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Pakistan Bomb Attack At NATO Border Crossing Kills At Least 19

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PESHAWAR, Pakistan — A suicide bomber attacked the main border crossing for convoys ferrying supplies to U.S. and NATO troops in Afghanistan on Thursday, killing at least 19 security officers, officials said.

The strike will raise fears the Pakistani Taliban is regrouping and making good on its word to carry out revenge attacks following the slaying of its leader, Baitullah Mehsud, in a CIA missile strike earlier this month.

Also in the border region, two U.S. missiles hit a suspected militant compound, killing six people, the latest in a string of such attacks, intelligence officials said.

Pakistan's lawless border with Afghanistan is a main front in the battle against al-Qaida and the Taliban, who are destabilizing both countries. Under heavy U.S. pressure, the Pakistani military has launched ground offensives and air attacks on the insurgents in recent months, but much of the region remains under militant control.

The suicide attacker walked up to a group of border guards outside their barracks at the Torkham checkpoint in the Khyber region and detonated his explosives, local police officer Sadiq Khan said. The victims were breaking their daylong fast during the Islamic holy month of Ramadan. The border had closed for the day a few hours earlier.

Ali Raza, an official in the administration office, said he heard a huge explosion in the building next door.

"We rushed out and saw destruction all around," Raza said.

At least 19 people were killed and 20 wounded, according to Fazal Akbar, the head doctor at Landi Kota hospital, where all the victims were taken.

The Torkham checkpoint marks the main border crossing from Pakistan's Khyber Pass into Afghanistan.

U.S. and NATO troops in landlocked Afghanistan rely on the supply line for up to 75 percent of their fuel, food and other logistical goods. Thousands of civilian vehicles also use the route.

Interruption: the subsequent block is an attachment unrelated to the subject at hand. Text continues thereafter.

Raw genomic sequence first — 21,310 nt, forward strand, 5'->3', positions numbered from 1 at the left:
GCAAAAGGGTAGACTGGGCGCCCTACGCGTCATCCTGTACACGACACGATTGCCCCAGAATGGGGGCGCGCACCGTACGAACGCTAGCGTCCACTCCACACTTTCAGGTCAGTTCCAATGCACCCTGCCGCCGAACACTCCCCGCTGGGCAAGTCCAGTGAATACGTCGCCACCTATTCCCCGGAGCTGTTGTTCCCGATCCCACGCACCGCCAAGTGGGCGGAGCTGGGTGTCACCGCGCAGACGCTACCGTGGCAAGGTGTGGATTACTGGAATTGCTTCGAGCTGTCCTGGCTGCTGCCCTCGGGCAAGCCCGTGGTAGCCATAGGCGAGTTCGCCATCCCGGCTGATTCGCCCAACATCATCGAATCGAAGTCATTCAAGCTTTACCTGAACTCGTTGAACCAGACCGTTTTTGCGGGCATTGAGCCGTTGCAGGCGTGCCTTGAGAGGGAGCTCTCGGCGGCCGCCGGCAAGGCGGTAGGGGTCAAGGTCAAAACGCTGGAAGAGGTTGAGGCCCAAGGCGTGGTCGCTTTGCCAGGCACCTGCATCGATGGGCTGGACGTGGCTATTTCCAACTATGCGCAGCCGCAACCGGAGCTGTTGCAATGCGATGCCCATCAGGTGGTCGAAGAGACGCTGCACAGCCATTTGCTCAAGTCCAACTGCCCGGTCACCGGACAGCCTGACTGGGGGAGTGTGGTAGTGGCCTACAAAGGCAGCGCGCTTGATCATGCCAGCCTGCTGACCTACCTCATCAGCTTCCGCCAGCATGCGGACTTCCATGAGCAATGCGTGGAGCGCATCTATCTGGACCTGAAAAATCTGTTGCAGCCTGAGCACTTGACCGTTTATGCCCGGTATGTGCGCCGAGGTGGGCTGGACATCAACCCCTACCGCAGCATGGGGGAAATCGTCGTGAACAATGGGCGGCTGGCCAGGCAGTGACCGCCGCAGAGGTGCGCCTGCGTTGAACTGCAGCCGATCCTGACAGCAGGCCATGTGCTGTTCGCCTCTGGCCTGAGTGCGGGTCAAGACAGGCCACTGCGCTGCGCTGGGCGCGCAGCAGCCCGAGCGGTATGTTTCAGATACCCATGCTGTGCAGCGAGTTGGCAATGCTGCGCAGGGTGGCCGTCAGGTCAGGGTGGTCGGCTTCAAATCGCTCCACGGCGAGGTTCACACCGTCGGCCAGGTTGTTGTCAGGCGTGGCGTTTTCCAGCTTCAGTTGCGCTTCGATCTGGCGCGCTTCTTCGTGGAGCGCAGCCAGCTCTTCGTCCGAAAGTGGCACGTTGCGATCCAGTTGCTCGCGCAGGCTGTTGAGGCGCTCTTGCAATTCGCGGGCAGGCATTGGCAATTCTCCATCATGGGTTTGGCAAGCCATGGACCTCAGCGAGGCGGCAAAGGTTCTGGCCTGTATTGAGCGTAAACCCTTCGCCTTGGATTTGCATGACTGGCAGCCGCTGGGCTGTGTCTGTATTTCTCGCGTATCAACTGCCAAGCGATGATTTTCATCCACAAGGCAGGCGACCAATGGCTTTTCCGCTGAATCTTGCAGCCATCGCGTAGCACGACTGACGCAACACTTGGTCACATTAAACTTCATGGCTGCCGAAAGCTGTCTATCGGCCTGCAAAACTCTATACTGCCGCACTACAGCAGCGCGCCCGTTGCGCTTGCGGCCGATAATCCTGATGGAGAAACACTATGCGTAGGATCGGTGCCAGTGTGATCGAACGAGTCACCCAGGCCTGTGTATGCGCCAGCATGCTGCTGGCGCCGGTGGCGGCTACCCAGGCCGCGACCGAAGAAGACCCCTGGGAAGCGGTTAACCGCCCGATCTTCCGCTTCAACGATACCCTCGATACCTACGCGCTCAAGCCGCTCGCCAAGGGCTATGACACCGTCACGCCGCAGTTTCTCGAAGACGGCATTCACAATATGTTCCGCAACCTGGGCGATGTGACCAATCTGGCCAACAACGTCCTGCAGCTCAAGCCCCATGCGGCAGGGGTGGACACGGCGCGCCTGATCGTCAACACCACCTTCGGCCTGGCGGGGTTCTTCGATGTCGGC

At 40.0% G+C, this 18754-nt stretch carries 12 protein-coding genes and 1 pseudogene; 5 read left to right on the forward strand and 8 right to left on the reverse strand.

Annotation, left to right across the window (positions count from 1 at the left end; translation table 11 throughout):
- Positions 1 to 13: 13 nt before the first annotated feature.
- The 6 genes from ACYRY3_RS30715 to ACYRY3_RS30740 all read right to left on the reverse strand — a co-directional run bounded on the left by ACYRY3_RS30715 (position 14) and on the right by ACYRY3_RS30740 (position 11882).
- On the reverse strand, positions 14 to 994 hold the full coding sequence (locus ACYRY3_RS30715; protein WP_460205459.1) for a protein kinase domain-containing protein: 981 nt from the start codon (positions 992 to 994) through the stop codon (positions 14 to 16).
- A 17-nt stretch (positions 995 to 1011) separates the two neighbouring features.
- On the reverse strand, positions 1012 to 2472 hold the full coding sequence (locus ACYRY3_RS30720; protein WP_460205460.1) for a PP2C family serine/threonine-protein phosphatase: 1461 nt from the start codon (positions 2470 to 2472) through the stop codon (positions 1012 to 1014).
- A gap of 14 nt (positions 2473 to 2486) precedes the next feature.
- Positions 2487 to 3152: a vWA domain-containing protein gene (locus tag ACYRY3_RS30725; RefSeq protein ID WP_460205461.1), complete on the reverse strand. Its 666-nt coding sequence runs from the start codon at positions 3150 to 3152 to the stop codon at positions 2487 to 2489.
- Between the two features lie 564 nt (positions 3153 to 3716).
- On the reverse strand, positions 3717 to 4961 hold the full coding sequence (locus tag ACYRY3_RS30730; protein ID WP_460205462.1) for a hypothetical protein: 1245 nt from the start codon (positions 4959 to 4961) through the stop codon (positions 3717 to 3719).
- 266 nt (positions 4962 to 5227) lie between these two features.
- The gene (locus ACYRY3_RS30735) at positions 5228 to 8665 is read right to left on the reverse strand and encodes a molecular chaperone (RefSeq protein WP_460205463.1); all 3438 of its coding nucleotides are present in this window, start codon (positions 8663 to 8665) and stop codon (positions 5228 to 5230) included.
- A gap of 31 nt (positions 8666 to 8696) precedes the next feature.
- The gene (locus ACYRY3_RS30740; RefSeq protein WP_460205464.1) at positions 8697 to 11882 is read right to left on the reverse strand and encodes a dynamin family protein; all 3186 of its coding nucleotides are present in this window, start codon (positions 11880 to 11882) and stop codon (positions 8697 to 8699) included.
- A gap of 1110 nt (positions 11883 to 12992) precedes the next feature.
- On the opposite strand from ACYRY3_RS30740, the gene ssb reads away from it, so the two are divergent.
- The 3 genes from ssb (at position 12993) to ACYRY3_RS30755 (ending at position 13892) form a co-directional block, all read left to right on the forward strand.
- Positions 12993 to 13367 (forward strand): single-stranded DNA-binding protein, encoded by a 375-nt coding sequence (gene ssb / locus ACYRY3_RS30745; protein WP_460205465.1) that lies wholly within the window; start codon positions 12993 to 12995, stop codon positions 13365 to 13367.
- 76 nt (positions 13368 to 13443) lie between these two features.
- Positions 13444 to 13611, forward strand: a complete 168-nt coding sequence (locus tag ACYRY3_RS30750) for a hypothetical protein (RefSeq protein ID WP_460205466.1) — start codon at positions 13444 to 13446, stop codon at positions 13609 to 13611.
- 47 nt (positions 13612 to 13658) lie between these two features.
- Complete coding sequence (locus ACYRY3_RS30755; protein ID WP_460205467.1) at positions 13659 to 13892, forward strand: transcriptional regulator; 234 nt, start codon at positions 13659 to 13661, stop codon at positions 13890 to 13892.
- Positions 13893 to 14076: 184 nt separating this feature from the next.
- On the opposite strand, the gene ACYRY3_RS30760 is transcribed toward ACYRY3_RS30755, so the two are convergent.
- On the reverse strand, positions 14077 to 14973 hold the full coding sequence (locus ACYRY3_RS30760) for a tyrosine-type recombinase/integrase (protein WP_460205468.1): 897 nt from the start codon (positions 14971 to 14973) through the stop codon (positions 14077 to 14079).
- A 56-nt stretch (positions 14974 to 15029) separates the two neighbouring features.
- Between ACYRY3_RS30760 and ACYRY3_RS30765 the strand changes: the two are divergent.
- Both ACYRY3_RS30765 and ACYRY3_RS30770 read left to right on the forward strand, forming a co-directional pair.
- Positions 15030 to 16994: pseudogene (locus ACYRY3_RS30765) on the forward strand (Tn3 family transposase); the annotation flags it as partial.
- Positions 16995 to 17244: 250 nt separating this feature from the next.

Militants have targeted NATO conveys and bombed bridges along the route in the past – cutting off supplies briefly last year – but Pakistani military analyst Hasan-Askari Rizvi said he doubted that was the motive in Thursday's attack.

"My own feeling is that this was aimed at those government forces rather than stopping supplies," he said.

Pakistan's government dispatched paramilitary forces to escort supply convoys through the Khyber Pass after several attacks last year, and there has not been a major assault on a convoy for nearly six weeks.

No one claimed immediate responsibility for the bombing, but the Pakistani Taliban will be a likely suspect.

Rizvi said the militants could be trying to prove they are still unified and effective after Mehsud was killed on Aug. 5. The Pakistani Taliban only acknowledged he was dead on Tuesday and named 28-year-old Hakimullah Mehsud as his successor after reports of a power struggle.

Another U.S. missile struck Thursday in Mehsud's stronghold of South Waziristan, said two Pakistani intelligence officials on condition of anonymity because they were not authorized to speak to the media.

There were conflicting claims as to the identities of the dead.

One of the intelligence officials said they were believed to be militants from Uzbekistan. Pakistani Taliban spokesman Azam Tariq called the Associated Press soon after the attack and said that women and children were the only victims.

Neither claim could be independently verified. The attack was in a remote area of the tribal region, which is off-limits to journalists and largely under Taliban control. In the past, both the government and Taliban have passed on information that was not true.

The United States has launched more than 40 missile strikes from unmanned planes on al-Qaida and Taliban targets close to the Afghan border since last year, reportedly killing several top commanders, but also civilians. It does not comment on the attacks.

The missiles are fired from CIA-operated drones believed to be launched from Afghanistan or from secret bases inside Pakistan. They are reported to be piloted by operatives inside the United States.

The Pakistani government publicly protests the attacks, though is assumed to be cooperating with the strikes and providing intelligence for them. It has called on Washington to give the technology for such attacks to Islamabad because its military is capable of using the drones.


Associated Press writers Zarar Khan in Islamabad and Ishtiaq Mahsud in Dera Ismail Khan contributed to this report.

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